National Parks are Bushfire Havens


by Viv Forbes, Executive Director, The Saltbush Club, ©2019

Photo credit: clarbner at Pixabay, free license

(Dec. 20, 2019) — Too many recent headlines say: “A fierce new bushfire is burning in the XYZ National Park. Nearby residents should prepare to evacuate.”

Neglected, overgrown, weed and log infested, un-grazed, unburnt, government-protected parkland is a danger to all neighbours. All it needs is a fire-bug, a fearful neighbour attempting a too-late back-burn, or a lightning strike, and a wildfire is inevitable, especially when the weather is hot, dry and windy. Wild-fires will not stay in their National Park.

Never before in Australia’s long history of black and white occupation have such large areas of bush been quarantined from annual burn-offs, cultivation, slashing or grazing.

Four policy changes are needed to fix this problem:

Firstly, a reduction in the area of land locked in national parks and reserves, and an end to “protected” vegetation on private land.

Secondly, repeal of the sneaky state/commonwealth conspiracy that created the Kyoto protected “forests” on private land.

Thirdly, regular cool-season burning of all national parks and private bush. If it will burn in the cool season it should be encouraged to burn at appropriate times. Otherwise it will support a fierce un-planned wildfire once the hot dry winds blow.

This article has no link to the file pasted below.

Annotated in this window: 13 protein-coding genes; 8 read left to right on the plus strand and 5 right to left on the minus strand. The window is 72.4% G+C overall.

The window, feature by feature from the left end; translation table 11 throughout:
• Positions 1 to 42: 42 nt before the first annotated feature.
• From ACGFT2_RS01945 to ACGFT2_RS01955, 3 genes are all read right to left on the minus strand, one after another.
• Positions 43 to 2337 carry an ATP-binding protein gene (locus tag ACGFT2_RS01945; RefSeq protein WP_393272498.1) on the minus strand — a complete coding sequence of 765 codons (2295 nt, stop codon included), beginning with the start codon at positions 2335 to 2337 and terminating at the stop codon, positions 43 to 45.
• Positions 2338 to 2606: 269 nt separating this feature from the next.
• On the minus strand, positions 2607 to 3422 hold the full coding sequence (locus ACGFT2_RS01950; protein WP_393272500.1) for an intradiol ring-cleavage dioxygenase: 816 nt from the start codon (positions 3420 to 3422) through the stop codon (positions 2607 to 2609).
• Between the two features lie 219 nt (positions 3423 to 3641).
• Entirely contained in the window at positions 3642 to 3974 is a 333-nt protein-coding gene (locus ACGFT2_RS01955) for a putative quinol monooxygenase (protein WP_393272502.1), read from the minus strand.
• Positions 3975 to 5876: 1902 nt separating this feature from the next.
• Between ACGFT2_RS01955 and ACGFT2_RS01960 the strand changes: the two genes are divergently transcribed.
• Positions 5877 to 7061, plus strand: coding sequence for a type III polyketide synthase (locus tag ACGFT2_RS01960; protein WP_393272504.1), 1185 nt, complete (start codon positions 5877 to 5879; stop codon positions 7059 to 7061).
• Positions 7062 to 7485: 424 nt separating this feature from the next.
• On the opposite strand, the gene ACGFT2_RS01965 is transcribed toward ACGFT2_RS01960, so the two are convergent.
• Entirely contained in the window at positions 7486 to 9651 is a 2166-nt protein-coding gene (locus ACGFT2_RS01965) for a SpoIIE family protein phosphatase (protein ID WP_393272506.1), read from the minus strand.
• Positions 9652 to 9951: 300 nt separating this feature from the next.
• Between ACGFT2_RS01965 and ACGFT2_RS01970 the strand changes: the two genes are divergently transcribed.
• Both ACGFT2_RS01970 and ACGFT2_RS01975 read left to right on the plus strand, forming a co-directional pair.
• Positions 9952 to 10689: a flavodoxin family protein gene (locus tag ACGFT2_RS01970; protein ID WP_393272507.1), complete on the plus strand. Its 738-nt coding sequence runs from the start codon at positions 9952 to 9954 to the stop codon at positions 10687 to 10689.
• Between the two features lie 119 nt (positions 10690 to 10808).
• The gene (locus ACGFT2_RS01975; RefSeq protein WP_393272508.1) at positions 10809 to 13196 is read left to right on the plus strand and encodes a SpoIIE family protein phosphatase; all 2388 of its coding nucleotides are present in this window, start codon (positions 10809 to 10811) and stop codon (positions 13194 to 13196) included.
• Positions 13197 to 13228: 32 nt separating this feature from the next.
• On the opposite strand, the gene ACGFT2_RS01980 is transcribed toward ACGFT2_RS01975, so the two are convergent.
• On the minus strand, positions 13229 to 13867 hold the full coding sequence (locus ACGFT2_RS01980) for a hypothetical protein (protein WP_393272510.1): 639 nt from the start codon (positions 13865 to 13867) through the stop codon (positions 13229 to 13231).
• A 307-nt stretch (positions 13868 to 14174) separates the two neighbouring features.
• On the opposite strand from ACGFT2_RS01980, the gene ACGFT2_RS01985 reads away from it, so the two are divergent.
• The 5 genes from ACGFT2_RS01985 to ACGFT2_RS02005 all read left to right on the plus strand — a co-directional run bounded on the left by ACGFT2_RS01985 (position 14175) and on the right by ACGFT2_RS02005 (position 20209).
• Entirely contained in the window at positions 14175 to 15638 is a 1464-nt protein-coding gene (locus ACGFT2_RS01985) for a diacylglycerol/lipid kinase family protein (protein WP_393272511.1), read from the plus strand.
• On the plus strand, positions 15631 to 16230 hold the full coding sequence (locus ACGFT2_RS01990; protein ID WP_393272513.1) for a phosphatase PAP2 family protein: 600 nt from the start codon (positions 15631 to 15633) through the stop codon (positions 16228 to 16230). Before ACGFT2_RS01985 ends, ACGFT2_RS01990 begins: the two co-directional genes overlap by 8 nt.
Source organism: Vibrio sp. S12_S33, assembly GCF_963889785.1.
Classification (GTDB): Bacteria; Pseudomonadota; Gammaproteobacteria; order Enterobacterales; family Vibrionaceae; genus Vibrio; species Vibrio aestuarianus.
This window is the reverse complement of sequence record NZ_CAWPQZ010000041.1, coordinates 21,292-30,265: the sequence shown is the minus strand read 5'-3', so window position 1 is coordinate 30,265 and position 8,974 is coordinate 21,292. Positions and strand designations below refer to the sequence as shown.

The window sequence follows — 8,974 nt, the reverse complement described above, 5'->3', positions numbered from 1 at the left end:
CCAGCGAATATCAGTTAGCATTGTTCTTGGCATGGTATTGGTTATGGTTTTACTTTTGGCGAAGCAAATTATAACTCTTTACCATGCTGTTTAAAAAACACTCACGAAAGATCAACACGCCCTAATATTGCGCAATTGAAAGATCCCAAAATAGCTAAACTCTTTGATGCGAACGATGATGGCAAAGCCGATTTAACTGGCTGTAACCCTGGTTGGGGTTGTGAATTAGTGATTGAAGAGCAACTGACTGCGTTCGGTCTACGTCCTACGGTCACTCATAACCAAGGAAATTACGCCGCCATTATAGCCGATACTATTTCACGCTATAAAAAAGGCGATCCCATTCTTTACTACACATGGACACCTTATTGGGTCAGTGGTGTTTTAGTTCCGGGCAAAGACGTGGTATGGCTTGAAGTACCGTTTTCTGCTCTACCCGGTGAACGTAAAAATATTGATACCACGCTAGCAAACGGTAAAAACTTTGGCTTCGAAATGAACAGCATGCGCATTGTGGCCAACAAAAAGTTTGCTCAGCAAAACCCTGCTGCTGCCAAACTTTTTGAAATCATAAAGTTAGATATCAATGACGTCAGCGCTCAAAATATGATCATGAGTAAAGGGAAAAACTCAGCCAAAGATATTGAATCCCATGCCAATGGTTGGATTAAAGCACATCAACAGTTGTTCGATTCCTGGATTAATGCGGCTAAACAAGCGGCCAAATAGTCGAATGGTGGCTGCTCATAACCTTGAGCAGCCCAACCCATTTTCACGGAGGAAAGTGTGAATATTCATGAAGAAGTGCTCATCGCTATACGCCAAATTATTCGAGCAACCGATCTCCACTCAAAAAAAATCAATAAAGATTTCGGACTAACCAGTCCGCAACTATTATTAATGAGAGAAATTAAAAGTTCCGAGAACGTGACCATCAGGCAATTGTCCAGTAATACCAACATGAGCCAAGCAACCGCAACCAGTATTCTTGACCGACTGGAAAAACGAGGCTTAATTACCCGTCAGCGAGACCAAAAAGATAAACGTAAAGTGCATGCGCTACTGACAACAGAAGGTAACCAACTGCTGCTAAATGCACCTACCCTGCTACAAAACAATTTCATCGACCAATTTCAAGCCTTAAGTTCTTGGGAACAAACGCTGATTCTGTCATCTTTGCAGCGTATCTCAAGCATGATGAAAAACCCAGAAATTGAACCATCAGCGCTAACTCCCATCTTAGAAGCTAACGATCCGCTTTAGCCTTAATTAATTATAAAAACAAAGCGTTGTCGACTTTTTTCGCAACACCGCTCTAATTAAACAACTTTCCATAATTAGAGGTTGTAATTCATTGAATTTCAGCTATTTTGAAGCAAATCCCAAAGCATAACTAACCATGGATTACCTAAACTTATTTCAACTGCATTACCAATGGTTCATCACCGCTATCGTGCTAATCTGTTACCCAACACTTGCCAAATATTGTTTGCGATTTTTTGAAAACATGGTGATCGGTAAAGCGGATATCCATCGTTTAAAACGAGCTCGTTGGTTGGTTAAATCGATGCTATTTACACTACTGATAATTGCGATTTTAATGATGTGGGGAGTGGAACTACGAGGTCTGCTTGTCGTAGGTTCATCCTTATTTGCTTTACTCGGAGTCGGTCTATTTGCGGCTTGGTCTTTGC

Fourthly, greater local autonomy on pre-emptive burns or back burning. Only experienced local landowners and fire wardens can say:
“Today after 3.30pm is our best chance to have a burn-off with reasonable safety.”

Most of the huge bushfires that burn homes and kill forests are man-made national disasters, fed by excessive fuel loads, magnified (but not caused) by drought, and turned into wildfires by hot dry winds.

Trying to blame carbon dioxide, a non-flammable plant fertiliser, for today’s wildfires is yet more Flannery fiction.

Viv Forbes
20 December 2019
Washpool Qld 4306 Australia

Viv Forbes is Executive Director of the Saltbush Club. He understands the chemistry and physics of bushfires and has had long experience of bushfires in Queensland and NT – lighting, fighting and cleaning up after them.

Some Reading:

The Peregian Bushfires:

Bushfires – will we ever learn?:

More on Bushfires:

Fight Fire with Fire:

‘We are staring down the barrel of a firey future’ says bushfire specialist

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